In Her Shoes

October, 2005, Comedy

Is there a reason for employing only Cameron Diaz’s coyly radiant image in the publicity ads for this romantic comedy based on Jennifer Weiner's bestseller? For once, there is truth in advertising; Ms. Diaz, with her pert tushy, mile-long legs and billboard-wide smile is quite simply what this movie is all about. Director Curtis Hanson, (L.A. Confidential, 8 Mile, Wonder Boys) has the good sense to lavish most of his 130 minute running time on his star and her amazing ability to look good when fully dressed, (which she mostly avoids) or in outfits that provide the maximum bodily exposure permissible for a PG-13 rating, thus allowing the actress to amply feed the libidos of the post-pubescent males in the audience. I have no idea whether Ms. Weiner's book, (which records the friction between an older, ugly duckling sister and her slatternly younger sibling) has any substantive content, but thanks to Ms. Diaz, this film version is certainly heavenly to look at. 

Toni Collette, (the Austrialian actress whose roles in more than two dozen films have salvaged some and earned awards for others) plays Rose Feller, a nice, hard-working attorney in Philadelphia driven to spasms of total exasperation by younger sister Maggie (Diaz) who sleeps around, can't hold a job and keeps stealing anything not nailed down in Rose's apartment--including her expensive pumps. When Maggie beds Rose's new boyfriend, the sisters have the kind of melt-down falling-out actresses crave; Maggie responds by drifting down to Miami to look up a long-lost grandmother (Shirley MacLaine) while Rose abandons her legal career to become a dog walker. In the course of finding themselves of course, true love will arrive for one sister and personal awakening for the other, all sandwiched in between the kind of Borsch Belt/senior citizens humor that's the staple of the literary genre from which Shoes has been adapted.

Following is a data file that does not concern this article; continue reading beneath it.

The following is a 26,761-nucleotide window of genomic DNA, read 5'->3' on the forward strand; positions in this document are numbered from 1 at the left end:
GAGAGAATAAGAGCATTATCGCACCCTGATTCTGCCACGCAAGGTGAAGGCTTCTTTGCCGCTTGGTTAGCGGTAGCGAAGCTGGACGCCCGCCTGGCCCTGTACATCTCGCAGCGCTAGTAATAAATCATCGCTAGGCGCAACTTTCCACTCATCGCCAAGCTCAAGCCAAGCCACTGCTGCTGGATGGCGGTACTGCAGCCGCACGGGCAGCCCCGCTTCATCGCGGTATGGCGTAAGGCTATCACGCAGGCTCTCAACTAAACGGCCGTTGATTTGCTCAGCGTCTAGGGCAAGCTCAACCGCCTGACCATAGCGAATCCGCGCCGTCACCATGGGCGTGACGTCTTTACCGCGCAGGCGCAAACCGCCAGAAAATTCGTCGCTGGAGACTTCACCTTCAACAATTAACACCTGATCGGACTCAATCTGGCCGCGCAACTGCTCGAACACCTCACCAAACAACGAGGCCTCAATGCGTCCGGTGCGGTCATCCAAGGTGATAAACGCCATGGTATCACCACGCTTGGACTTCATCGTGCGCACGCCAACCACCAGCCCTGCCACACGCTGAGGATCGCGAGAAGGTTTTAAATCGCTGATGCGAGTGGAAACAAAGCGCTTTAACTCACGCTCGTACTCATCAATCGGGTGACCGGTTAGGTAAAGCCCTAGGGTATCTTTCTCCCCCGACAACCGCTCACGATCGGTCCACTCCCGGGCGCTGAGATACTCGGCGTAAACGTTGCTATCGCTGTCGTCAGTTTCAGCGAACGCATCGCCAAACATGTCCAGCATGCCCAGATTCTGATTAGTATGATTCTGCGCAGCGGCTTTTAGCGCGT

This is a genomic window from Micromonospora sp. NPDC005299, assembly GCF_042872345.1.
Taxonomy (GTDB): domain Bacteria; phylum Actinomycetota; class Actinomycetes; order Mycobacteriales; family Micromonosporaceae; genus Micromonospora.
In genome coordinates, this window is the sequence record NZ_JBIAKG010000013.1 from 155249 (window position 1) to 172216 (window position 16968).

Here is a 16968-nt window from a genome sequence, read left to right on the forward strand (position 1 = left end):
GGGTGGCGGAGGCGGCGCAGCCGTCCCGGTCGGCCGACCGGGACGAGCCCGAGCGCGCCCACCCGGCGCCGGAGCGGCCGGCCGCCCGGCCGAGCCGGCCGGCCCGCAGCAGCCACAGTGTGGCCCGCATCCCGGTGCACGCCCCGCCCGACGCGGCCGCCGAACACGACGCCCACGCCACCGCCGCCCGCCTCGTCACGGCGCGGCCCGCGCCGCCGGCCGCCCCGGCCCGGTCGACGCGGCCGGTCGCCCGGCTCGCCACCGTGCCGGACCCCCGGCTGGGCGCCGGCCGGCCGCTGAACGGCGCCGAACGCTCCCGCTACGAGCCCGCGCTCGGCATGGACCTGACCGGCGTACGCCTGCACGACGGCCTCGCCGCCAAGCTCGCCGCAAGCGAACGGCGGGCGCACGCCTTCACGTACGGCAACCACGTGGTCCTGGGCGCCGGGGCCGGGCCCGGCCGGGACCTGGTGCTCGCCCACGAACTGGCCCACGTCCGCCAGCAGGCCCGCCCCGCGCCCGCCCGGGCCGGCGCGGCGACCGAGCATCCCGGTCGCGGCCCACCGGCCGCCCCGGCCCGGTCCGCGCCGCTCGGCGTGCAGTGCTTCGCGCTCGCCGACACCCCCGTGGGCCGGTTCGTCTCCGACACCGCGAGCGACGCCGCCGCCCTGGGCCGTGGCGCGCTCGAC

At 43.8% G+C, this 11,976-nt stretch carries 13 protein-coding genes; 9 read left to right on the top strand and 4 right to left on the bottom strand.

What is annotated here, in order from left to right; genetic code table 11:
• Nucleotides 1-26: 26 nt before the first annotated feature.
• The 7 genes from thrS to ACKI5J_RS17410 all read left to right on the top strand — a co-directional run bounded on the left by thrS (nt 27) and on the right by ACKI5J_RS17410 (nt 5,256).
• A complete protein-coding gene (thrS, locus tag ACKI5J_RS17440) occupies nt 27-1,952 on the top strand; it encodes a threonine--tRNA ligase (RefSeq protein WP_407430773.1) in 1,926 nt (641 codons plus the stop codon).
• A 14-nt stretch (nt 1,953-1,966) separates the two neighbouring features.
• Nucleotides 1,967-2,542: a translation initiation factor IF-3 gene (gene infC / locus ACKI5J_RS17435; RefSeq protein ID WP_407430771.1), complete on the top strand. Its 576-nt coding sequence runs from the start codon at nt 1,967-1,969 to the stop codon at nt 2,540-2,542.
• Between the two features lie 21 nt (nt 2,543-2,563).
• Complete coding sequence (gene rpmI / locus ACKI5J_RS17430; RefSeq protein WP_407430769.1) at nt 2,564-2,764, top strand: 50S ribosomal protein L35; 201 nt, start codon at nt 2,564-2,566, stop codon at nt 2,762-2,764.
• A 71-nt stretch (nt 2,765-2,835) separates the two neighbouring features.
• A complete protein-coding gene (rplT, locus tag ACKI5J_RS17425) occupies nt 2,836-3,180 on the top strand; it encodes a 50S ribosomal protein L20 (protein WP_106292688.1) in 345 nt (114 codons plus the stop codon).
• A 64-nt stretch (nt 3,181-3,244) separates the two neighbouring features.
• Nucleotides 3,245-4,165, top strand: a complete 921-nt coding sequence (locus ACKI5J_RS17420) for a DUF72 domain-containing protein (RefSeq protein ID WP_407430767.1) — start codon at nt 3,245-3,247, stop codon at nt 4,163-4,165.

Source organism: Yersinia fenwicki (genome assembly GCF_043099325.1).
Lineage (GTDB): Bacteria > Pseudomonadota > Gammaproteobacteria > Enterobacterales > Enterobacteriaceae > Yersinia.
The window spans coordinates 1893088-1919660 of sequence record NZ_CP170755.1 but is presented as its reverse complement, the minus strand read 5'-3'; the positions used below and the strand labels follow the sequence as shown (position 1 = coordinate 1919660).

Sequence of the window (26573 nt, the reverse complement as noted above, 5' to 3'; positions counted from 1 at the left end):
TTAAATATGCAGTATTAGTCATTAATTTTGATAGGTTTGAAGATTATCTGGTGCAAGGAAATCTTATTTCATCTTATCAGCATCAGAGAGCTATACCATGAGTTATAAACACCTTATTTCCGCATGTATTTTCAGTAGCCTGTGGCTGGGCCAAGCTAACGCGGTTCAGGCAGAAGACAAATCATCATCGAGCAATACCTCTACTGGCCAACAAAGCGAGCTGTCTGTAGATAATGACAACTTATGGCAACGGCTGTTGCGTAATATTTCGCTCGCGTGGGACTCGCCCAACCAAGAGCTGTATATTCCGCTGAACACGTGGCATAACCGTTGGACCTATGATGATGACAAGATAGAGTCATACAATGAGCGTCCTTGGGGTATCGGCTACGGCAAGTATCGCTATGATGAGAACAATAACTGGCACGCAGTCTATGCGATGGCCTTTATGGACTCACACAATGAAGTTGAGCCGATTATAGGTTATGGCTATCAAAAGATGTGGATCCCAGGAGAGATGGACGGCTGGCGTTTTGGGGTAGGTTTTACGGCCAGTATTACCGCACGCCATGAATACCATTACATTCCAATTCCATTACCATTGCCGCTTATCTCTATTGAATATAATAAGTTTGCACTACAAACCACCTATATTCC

Hanson serves all this up professionally enough; he manages to coax a remarkably restrained performance from MacLaine and a quietly attractive one from Mark Feurstein who plays Rose's beau Sidney. The actor's wholesome, clean-cut good looks make him the epitome of the "nice Jewish boy" and his recitation of passages from a bodice-ripper on one of his early dates with Rose simultaneously sends up that genre while demonstrating just how erotically effective it can be.  But the director shrewdly lavishes most of his camera's attention on the luminous Diaz, surveying her lithe body and infectious grin to win the hearts, (male) and minds, (female) of his audience.   

In the end of course, mutual accommodations--if not understandings--have been established, true love has both blossomed and matured, (in multiple generations) and the overarching value of the family has been reaffirmed. Tie that all together with a nicely recited piece of e.e. Cumming's poetry and the exposure of Ms. Diaz's breasts just this a bit beyond proper decorum and you have the makings of a sure box office winner.

This one's like Chinese food; fun going down but you won’t remember much a couple of hours later. 

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